WORLD Erdogan vows to remove 'terrorists' from northern Syria in case Sochi deal fails

WORLD

Erdogan vows to remove 'terrorists' from northern Syria in case Sochi deal fails

Xinhua

23:50, October 26, 2019

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This picture taken on October 18, 2019 from the Turkish side of the border at Ceylanpinar district in Sanliurfa shows fire and smoke rising from the Syrian town of Ras al-Ain. (File photo: VCG)

ISTANBUL, Oct. 26 (Xinhua) -- Turkish President Recep Tayyip Erdogan said on Saturday that if northern Syria is not cleared of terrorists at the end of 150 hours as agreed by Ankara and Moscow in Russia's Sochi, "Turkey will handle it and do all the cleaning single-handedly."

Speaking at an event in Istanbul, the Turkish leader also urged the world to respect his country's sensitivity to the security of its borders and support its plan to create a safe zone in northern Syria along the border.

"We are working to establish a safe zone to prevent the PKK, YPG and Daesh attacks against our country from Syria," he said, referring respectively to the outlawed Kurdistan Workers' Party, the People's Protection Units and the Islamic State.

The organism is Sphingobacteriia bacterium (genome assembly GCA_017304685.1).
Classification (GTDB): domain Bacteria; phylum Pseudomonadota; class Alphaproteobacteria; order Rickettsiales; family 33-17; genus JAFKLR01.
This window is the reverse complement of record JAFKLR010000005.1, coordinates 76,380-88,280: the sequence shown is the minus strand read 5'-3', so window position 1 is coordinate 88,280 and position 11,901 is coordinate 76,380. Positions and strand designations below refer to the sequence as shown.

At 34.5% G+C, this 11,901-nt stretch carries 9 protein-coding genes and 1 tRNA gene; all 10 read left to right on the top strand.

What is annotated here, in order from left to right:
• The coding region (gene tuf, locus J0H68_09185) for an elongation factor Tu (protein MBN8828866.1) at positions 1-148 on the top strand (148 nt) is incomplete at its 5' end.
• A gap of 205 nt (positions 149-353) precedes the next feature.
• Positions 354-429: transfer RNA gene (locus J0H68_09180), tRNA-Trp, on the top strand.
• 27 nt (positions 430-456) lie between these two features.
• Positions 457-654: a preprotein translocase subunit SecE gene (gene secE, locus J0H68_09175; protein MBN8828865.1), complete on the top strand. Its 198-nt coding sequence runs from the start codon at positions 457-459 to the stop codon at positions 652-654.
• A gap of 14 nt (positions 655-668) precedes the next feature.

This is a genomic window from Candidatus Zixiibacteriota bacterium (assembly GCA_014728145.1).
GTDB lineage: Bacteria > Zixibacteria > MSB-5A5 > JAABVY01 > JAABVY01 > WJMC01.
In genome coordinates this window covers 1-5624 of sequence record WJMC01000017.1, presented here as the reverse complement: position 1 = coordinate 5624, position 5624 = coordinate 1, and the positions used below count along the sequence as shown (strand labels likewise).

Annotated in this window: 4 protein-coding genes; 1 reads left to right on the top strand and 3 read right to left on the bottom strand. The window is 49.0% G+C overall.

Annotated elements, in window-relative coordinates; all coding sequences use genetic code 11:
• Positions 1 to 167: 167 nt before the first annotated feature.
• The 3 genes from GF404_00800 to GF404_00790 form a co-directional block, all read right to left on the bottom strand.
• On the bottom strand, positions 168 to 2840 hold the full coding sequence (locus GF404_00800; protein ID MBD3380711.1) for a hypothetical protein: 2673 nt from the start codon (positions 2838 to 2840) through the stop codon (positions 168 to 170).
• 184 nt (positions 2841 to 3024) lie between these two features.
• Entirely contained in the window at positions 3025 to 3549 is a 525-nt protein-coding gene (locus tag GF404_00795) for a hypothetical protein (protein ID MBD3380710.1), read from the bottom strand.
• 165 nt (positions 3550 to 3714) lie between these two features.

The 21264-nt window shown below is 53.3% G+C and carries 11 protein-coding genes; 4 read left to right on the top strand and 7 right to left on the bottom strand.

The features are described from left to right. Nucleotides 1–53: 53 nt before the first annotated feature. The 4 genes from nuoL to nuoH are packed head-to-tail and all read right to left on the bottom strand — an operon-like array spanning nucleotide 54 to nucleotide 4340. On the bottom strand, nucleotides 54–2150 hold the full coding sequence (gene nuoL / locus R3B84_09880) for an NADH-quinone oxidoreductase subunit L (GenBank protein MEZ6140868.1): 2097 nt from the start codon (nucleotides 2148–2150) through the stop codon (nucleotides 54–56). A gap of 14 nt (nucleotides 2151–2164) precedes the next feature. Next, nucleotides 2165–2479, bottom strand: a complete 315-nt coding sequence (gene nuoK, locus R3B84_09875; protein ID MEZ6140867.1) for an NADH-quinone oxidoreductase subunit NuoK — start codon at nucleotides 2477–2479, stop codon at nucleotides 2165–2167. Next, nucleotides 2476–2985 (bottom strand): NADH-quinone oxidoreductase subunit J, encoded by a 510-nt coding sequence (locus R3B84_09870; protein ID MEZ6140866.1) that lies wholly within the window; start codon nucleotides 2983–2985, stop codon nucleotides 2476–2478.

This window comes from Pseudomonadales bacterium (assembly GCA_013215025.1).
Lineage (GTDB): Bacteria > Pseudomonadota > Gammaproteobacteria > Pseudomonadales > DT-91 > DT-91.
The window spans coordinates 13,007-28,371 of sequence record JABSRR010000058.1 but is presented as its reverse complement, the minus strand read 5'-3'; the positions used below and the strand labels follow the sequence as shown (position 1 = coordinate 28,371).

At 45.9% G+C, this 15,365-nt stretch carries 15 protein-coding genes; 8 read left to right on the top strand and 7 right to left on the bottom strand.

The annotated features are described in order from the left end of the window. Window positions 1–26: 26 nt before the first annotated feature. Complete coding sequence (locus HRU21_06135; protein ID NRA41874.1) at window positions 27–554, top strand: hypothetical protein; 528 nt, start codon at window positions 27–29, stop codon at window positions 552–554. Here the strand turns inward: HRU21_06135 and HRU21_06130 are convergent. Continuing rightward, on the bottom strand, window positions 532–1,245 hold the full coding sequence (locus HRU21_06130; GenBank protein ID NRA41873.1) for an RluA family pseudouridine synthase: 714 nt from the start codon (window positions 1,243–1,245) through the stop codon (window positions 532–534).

Erdogan stressed that Turkey achieved its goal regarding the safe zone to a large extent.

On Oct. 22, Turkey and Russia adopted a joint memorandum on the situation in Syria following talks between Erdogan and his Russian counterpart Vladimir Putin in Sochi.

Under the deal, the Kurdish YPG fighters are expected to be withdrawn to a depth of 30 km from the Turkish-Syrian border in 150 hours.

"If the terrorist organizations continue their attacks from within or outside of the 30-km line, we will pursue them to wherever they flee," Erdogan said.

He reiterated his threat to open Turkey's border gates for refugees to go to Europe if European countries would not support Ankara's plans to resettle one to two million Syrian refugees currently residing in Turkey in the safe zone.

Turkey halted its military offensive in northern Syria launched on Oct. 9 against the Kurdish militia, mainly the YPG, after reaching respective agreements with the United States and Russia.

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